A couple of weeks ago a colleague and I were sharing stories about the paths that led us to our current understanding of technology. I mentioned that my formative years as a technologist were spent in the control systems field where I programmed PLC’s and industrial control systems for an advanced manufacturing facility. During that time, I learned about a nifty little algorithm called a “PID controller”, and my colleague and I wondered aloud if PID controllers had any applicability in the data science domain. I immediately began to think of potential cybersecurity applications, but initially thought that PID wouldn’t add much value since anomaly detection over the amount of data generated by a typical IDS sensor would be better suited for a regression algorithm or decision tree. I’ve thought about this a lot since our initial conversation, and I must admit that my position has changed. I now believe there is great potential for the application of a modified PID controller in data science.
If you are not familiar with PID controllers (an acronym for Proportional Integral Derivative controller) they are essentially feedback control loops that automate the control of systems by controlling inputs and monitoring the outputs for a given process. If there’s a difference between the output and the desired output, the input is adjusted to account for the error. The first PID designs were employed for controlling the steering of ships by automating the task of maintaining a heading and accounting for changing winds and unforeseen currents. PIDs have been around since the 1920’s, and are very common today. In fact, you likely use PID controllers every day and don’t even know it.
The thermostat in your home or office is a basic PID controller that results in a decision whether or not to turn on your air conditioner or heater. The desired output is the temperature you set the system to. The control system then measures the inside temperature and adjusts for error. Just about every modern automobile comes standard with cruise control, which is another example of a PID controller we use every day.
I have an extensive background with control systems and know from experience that PIDs are quite useful. They are well documented, easy to implement, and once tuned require very little adjustment. Unfortunately, unless you are in the control systems or engineering field, you’ve probably never heard of them. They certainly didn’t cover PIDs in my statistics, computer science, or calculus classes. My only formal exposure to PID was through vendor training; an Allen Bradly PLC training workshop provided by my employer.
What is most notable is that PID seems to be completely absent from the modern data science toolkit. There is no PID controller package for R. I managed to find a blog post showing how to create one, but no ready-made R package. The scikit-learn Python library doesn’t have a PID controller, and I couldn’t find PID on Apache Hadoop or the Spark framework either. Why?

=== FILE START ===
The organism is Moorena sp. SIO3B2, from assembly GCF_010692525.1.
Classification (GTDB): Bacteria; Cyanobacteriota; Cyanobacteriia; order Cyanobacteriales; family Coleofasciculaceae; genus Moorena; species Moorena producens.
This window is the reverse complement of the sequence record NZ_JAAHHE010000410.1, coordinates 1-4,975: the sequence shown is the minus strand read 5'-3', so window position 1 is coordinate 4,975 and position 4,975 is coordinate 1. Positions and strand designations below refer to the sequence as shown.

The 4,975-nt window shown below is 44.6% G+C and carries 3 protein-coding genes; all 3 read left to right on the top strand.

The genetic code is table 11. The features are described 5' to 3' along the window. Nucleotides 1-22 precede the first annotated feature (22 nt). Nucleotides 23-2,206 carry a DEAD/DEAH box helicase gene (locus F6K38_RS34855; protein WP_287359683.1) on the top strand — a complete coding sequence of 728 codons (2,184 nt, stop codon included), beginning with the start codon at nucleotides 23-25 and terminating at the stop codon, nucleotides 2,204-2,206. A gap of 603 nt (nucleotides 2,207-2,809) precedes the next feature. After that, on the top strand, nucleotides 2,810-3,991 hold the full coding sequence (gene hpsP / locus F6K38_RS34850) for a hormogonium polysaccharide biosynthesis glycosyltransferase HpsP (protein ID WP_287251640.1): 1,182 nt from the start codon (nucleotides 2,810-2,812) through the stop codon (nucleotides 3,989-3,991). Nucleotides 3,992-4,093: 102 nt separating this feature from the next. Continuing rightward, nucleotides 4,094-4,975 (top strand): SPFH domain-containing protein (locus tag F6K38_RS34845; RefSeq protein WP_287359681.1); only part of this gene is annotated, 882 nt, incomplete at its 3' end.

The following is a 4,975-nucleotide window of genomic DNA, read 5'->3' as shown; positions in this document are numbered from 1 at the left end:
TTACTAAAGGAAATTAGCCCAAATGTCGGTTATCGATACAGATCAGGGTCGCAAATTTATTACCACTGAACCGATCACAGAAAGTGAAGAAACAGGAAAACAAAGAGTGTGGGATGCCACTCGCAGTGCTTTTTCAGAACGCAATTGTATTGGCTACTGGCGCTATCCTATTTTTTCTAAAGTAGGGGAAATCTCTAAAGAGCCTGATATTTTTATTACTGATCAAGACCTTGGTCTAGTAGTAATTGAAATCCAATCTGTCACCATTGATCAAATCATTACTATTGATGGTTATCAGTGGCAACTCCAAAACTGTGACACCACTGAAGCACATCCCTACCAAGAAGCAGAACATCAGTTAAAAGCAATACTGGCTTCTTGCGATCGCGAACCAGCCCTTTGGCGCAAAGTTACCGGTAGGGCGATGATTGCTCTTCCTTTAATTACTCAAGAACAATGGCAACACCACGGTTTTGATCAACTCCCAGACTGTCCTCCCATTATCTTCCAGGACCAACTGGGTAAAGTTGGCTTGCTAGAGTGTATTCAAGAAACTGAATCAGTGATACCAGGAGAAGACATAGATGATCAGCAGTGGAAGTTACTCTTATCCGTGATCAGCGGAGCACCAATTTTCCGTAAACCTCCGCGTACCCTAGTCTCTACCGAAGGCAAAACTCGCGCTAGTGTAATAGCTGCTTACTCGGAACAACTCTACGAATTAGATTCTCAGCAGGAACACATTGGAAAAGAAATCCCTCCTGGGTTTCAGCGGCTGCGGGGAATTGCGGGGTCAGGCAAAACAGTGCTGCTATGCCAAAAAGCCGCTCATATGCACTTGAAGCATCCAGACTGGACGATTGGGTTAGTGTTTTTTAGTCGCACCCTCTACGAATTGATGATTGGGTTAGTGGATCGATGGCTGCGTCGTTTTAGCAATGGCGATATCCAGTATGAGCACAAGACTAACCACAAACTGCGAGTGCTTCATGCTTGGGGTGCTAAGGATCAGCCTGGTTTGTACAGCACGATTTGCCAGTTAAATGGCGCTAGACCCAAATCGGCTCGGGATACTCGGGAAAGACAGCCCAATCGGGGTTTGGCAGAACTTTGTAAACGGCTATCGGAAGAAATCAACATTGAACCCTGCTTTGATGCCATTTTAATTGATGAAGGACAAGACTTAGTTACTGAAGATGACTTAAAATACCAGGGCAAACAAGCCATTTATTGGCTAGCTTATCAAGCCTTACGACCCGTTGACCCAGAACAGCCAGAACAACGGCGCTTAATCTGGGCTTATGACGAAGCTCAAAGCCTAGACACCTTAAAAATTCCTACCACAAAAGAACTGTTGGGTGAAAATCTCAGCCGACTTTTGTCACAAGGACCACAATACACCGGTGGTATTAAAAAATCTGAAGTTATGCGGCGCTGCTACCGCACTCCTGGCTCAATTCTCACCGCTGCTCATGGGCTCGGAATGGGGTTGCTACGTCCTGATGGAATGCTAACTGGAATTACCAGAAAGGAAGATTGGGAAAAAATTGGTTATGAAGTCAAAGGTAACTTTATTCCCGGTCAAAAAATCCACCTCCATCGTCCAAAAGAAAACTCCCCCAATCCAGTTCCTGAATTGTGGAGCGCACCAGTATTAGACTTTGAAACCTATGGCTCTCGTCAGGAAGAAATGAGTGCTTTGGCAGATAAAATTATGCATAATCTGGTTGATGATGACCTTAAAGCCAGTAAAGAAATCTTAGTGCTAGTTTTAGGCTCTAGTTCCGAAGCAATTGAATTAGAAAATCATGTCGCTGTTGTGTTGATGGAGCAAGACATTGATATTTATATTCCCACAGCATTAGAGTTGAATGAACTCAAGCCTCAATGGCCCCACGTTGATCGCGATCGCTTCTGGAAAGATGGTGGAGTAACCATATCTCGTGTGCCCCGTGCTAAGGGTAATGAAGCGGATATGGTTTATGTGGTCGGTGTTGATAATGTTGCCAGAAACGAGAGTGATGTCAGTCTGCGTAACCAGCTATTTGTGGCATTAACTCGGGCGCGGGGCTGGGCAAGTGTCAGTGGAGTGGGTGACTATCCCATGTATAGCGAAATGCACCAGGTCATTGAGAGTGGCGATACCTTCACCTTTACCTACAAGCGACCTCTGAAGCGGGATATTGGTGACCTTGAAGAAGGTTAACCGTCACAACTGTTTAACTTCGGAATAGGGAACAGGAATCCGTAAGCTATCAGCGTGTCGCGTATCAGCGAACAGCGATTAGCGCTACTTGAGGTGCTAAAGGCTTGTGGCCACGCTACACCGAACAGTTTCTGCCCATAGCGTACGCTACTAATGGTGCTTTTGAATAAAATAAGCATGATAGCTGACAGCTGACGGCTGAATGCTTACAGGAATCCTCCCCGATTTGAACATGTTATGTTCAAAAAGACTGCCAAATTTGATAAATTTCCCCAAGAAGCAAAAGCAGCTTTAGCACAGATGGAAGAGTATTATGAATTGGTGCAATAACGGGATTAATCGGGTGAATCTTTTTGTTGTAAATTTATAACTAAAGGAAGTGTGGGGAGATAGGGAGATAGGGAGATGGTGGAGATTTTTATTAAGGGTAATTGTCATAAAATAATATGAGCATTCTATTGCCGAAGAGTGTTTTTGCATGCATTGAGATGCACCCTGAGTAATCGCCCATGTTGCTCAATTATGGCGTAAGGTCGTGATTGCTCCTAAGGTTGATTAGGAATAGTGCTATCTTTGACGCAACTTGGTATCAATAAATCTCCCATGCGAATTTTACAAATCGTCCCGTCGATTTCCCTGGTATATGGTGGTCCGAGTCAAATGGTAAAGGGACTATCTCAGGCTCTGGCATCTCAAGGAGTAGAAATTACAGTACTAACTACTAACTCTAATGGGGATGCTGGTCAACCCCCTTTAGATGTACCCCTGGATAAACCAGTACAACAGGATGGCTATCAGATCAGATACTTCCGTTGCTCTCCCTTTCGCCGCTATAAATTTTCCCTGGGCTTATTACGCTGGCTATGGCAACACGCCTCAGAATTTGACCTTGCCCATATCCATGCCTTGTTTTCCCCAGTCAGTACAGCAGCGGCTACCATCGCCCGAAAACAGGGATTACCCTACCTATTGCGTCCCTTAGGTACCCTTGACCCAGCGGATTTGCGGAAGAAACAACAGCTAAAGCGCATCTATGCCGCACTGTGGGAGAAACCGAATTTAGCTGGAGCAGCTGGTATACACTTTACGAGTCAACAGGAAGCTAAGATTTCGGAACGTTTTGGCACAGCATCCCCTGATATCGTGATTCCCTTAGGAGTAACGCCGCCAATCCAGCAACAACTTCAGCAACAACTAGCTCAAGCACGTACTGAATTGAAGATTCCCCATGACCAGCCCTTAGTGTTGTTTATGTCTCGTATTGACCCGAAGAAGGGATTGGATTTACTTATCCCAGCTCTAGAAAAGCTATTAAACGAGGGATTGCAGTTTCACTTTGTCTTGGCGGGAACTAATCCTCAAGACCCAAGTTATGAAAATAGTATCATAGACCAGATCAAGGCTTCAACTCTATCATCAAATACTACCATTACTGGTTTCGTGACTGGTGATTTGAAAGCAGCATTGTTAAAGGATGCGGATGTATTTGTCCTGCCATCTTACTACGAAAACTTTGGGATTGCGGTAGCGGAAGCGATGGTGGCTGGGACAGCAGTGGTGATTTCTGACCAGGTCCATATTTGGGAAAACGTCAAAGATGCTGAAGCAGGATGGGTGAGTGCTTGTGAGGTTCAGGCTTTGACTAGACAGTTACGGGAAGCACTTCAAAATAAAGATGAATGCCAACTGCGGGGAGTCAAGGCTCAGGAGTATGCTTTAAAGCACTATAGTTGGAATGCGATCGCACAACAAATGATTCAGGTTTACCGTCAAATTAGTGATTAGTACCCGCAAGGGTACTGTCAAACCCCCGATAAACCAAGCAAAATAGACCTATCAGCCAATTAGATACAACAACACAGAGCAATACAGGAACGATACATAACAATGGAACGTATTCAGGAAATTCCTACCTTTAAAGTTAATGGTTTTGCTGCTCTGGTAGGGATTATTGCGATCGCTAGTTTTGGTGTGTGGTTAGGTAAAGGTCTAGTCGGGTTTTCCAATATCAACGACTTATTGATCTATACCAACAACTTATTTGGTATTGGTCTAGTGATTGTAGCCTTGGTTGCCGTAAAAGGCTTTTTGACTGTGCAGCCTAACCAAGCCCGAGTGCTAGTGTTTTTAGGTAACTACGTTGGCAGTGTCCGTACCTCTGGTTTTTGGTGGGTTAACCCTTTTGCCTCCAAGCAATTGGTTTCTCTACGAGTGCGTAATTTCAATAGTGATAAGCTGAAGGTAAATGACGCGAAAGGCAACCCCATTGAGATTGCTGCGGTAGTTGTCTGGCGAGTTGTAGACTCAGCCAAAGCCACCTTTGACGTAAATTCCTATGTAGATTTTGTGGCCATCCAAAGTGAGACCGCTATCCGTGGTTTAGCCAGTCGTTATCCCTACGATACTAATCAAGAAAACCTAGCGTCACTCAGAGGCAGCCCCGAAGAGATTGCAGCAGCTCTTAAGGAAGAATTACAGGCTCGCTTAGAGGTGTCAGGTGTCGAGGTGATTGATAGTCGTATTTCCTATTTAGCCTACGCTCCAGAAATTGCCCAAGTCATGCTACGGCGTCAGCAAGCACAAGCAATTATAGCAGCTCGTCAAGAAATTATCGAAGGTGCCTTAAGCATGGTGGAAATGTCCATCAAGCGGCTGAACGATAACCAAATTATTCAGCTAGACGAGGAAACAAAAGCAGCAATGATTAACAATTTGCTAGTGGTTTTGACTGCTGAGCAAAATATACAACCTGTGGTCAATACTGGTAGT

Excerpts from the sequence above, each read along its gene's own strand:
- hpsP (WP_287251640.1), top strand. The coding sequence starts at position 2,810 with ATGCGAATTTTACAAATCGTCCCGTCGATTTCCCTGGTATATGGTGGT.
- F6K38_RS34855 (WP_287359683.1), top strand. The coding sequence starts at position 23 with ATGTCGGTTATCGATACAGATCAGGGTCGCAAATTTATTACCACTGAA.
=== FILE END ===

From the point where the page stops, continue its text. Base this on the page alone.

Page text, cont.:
I suppose it is because these kinds of data science packages and libraries are designed to make sense of big datasets with lots of variables, but a PID controller is designed to read one thing and control another. However, just because they are not inherently designed to work with big data doesn’t necessarily mean that they can’t be incredibly useful in applications that need to work with data.
I was a self-taught programmer and was writing code long before I was ever formally trained to do so, and in hindsight I think I’m better off for it because I believe that the process of building knowledge through hypotheses and experimentation is far more beneficial than classroom-based didactic methods - at least for me. I have tried and failed a lot over the years. As a result, I have become very, very good at troubleshooting. I had to figure out how to get things done out of necessity, so I was never limited to what the libraries had to offer. I say this because I believe that with enough domain experience, many data science problems can actually be simplified and broken down such that a PID can easily accomplish the task, even if you have to ‘roll your own’ controller from scratch. Keep in mind that PID is not a method for classification or clustering. There is no model being created, and this isn’t your standard Bayesian. While PID controllers can definitely be useful for solving many data science related problems, they will never be able to predict anything.
So, what are the potential use cases where you might choose a PID controller? Simply put, anywhere where there is a direct relationship between a variable you can control and an output that you can monitor - perhaps optimizing load balancers. Perhaps throttling. Perhaps auto-provisioning in a Dev-Sec-Ops pipeline. The possibilities are limitless.